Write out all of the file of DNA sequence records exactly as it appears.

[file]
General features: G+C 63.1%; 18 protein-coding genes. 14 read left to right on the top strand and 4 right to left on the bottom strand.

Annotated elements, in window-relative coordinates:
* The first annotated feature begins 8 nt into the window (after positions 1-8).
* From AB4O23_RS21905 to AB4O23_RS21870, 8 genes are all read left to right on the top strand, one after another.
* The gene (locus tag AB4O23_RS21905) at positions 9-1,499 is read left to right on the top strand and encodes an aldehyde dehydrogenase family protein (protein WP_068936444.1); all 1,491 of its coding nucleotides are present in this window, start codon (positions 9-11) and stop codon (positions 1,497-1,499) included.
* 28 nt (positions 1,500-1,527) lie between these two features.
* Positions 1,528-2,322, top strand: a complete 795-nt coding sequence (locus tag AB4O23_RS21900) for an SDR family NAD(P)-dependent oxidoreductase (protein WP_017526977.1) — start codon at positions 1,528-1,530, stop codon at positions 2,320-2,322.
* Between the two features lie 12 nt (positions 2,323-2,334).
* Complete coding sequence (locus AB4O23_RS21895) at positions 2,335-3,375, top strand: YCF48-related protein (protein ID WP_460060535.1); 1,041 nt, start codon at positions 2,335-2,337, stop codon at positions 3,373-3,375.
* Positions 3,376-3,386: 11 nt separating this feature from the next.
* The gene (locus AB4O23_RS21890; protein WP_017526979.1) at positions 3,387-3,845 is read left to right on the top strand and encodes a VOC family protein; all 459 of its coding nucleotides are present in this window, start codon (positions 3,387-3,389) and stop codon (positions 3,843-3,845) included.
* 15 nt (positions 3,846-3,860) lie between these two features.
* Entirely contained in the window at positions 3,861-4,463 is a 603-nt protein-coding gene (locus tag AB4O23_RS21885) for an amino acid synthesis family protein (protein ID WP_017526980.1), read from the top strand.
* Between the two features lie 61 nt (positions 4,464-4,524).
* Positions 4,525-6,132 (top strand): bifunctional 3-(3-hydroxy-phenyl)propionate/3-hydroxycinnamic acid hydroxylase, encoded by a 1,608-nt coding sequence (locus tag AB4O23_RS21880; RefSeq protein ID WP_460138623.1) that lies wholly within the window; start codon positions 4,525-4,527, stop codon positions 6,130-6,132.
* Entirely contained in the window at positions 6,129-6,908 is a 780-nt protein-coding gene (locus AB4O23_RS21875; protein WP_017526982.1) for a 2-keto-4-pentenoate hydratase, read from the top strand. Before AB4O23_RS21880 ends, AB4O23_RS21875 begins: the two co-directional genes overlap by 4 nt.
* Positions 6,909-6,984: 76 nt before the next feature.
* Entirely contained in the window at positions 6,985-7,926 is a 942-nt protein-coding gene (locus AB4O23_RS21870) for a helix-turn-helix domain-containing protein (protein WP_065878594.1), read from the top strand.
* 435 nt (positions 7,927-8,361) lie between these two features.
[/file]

General features: G+C 63.1%; 18 protein-coding genes. 14 read left to right on the top strand and 4 right to left on the bottom strand.

Annotated elements, in window-relative coordinates:
* The first annotated feature begins 8 nt into the window (after positions 1-8).
* From AB4O23_RS21905 to AB4O23_RS21870, 8 genes are all read left to right on the top strand, one after another.
* The gene (locus tag AB4O23_RS21905) at positions 9-1,499 is read left to right on the top strand and encodes an aldehyde dehydrogenase family protein (protein WP_068936444.1); all 1,491 of its coding nucleotides are present in this window, start codon (positions 9-11) and stop codon (positions 1,497-1,499) included.
* 28 nt (positions 1,500-1,527) lie between these two features.
* Positions 1,528-2,322, top strand: a complete 795-nt coding sequence (locus tag AB4O23_RS21900) for an SDR family NAD(P)-dependent oxidoreductase (protein WP_017526977.1) — start codon at positions 1,528-1,530, stop codon at positions 2,320-2,322.
* Between the two features lie 12 nt (positions 2,323-2,334).
* Complete coding sequence (locus AB4O23_RS21895) at positions 2,335-3,375, top strand: YCF48-related protein (protein ID WP_460060535.1); 1,041 nt, start codon at positions 2,335-2,337, stop codon at positions 3,373-3,375.
* Positions 3,376-3,386: 11 nt separating this feature from the next.
* The gene (locus AB4O23_RS21890; protein WP_017526979.1) at positions 3,387-3,845 is read left to right on the top strand and encodes a VOC family protein; all 459 of its coding nucleotides are present in this window, start codon (positions 3,387-3,389) and stop codon (positions 3,843-3,845) included.
* 15 nt (positions 3,846-3,860) lie between these two features.
* Entirely contained in the window at positions 3,861-4,463 is a 603-nt protein-coding gene (locus tag AB4O23_RS21885) for an amino acid synthesis family protein (protein ID WP_017526980.1), read from the top strand.
* Between the two features lie 61 nt (positions 4,464-4,524).
* Positions 4,525-6,132 (top strand): bifunctional 3-(3-hydroxy-phenyl)propionate/3-hydroxycinnamic acid hydroxylase, encoded by a 1,608-nt coding sequence (locus tag AB4O23_RS21880; RefSeq protein ID WP_460138623.1) that lies wholly within the window; start codon positions 4,525-4,527, stop codon positions 6,130-6,132.
* Entirely contained in the window at positions 6,129-6,908 is a 780-nt protein-coding gene (locus AB4O23_RS21875; protein WP_017526982.1) for a 2-keto-4-pentenoate hydratase, read from the top strand. Before AB4O23_RS21880 ends, AB4O23_RS21875 begins: the two co-directional genes overlap by 4 nt.
* Positions 6,909-6,984: 76 nt before the next feature.
* Entirely contained in the window at positions 6,985-7,926 is a 942-nt protein-coding gene (locus AB4O23_RS21870) for a helix-turn-helix domain-containing protein (protein WP_065878594.1), read from the top strand.
* 435 nt (positions 7,927-8,361) lie between these two features.